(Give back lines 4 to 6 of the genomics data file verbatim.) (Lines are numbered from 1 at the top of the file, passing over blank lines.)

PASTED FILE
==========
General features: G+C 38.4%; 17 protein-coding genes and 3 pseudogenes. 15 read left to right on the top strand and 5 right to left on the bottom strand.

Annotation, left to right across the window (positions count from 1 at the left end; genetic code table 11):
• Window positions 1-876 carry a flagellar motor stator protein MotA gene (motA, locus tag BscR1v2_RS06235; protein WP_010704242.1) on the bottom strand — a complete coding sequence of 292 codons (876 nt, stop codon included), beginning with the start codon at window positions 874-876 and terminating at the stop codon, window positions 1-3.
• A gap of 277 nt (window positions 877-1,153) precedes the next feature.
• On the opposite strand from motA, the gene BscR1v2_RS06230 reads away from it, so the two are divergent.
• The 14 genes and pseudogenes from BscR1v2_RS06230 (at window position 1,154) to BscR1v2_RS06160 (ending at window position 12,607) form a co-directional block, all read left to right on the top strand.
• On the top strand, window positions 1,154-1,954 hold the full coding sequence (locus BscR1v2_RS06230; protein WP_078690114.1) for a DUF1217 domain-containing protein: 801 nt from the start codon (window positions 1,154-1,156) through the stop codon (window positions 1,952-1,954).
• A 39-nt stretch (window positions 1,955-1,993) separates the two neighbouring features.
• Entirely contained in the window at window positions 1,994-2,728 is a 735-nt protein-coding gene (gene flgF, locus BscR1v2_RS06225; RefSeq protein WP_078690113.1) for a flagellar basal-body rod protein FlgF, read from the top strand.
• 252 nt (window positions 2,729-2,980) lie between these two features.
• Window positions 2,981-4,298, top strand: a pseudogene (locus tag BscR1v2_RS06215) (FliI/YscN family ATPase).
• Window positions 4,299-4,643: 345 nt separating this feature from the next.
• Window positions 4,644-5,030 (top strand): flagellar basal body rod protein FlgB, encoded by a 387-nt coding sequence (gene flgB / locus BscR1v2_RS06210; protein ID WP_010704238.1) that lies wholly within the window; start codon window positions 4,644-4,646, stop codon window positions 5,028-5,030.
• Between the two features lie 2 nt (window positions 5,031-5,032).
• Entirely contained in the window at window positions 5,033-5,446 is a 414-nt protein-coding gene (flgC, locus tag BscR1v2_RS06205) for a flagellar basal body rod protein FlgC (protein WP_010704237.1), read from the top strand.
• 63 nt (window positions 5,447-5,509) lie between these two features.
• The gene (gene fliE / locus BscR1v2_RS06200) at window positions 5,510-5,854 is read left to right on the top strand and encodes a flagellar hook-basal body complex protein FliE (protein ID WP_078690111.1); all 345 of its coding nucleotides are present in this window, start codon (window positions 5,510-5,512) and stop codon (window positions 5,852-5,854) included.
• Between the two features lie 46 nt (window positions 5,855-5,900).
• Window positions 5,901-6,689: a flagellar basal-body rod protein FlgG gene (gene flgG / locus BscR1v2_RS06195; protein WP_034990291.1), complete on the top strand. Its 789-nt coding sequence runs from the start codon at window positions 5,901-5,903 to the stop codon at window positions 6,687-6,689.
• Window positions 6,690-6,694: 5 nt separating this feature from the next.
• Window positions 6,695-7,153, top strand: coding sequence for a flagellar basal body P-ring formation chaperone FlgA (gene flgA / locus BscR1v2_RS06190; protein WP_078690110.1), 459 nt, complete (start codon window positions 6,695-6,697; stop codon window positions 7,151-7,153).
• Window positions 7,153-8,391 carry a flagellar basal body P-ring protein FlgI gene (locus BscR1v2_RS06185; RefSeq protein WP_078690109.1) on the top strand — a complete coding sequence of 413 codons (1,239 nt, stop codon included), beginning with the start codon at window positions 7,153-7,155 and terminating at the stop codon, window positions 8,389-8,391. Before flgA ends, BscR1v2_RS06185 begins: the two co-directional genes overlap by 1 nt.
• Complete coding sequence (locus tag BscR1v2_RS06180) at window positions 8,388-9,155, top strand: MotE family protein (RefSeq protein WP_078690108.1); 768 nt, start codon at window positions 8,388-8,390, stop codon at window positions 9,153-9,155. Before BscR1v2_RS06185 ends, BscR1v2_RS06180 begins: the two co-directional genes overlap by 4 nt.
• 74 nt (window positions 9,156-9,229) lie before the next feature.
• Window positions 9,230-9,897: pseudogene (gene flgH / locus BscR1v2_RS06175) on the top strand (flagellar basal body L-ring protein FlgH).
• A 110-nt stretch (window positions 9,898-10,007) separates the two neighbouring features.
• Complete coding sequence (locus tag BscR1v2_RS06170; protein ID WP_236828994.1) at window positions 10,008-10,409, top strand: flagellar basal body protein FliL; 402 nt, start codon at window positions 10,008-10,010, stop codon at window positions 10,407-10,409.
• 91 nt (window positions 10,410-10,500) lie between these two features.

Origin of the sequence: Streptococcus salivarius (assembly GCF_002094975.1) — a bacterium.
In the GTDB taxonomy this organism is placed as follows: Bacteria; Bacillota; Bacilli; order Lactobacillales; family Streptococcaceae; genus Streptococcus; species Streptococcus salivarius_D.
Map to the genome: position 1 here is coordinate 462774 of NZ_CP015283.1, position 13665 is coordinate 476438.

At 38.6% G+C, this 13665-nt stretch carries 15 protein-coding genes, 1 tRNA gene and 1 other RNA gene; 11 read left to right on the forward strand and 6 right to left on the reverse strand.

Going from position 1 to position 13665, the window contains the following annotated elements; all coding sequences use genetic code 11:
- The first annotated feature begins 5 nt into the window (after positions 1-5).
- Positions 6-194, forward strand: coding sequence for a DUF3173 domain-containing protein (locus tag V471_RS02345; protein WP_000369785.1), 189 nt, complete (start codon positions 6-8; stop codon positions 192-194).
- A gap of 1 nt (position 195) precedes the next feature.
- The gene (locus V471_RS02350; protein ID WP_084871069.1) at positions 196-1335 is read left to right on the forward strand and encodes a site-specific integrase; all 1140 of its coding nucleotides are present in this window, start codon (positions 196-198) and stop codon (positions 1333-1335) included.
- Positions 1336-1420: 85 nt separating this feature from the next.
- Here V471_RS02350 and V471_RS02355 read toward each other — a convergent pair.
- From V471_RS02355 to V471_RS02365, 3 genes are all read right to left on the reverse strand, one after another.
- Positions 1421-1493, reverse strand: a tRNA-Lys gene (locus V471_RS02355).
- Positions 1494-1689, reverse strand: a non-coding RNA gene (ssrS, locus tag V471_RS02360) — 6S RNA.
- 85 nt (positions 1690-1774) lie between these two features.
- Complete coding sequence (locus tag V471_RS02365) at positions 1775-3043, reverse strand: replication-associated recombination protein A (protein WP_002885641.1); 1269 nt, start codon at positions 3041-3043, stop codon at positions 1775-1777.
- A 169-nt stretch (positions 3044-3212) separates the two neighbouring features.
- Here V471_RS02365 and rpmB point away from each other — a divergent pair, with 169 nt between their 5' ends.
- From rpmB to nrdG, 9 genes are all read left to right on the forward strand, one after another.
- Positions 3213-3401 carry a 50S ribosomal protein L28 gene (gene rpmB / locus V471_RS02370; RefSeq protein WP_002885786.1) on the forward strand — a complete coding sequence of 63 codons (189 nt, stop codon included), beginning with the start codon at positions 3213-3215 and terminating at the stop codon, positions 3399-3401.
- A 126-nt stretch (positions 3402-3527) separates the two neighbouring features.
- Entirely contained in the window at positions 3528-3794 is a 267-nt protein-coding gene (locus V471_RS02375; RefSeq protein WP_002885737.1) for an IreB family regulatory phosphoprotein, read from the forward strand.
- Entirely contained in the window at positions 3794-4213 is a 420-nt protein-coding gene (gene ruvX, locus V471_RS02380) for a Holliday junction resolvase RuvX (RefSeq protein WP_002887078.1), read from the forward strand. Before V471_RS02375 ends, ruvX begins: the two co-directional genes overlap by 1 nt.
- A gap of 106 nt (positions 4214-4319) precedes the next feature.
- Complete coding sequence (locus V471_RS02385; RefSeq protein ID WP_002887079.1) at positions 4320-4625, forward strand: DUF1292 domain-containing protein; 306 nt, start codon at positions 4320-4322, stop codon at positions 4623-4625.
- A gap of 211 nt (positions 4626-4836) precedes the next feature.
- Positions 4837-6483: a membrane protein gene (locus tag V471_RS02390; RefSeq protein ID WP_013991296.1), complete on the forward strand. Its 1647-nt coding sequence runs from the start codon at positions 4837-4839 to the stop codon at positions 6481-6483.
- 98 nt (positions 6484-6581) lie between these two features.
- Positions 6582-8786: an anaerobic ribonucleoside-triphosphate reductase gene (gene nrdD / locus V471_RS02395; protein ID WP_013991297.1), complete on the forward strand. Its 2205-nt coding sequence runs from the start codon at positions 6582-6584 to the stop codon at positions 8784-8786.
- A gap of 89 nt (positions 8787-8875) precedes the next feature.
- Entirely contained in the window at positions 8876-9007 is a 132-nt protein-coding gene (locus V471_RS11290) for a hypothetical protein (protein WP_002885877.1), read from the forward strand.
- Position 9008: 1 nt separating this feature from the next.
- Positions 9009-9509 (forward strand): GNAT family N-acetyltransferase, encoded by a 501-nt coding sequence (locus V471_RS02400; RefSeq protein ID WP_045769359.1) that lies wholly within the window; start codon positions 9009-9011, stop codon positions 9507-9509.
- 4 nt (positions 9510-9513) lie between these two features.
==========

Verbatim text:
• A gap of 277 nt (window positions 877-1,153) precedes the next feature.
• On the opposite strand from motA, the gene BscR1v2_RS06230 reads away from it, so the two are divergent.
• The 14 genes and pseudogenes from BscR1v2_RS06230 (at window position 1,154) to BscR1v2_RS06160 (ending at window position 12,607) form a co-directional block, all read left to right on the top strand.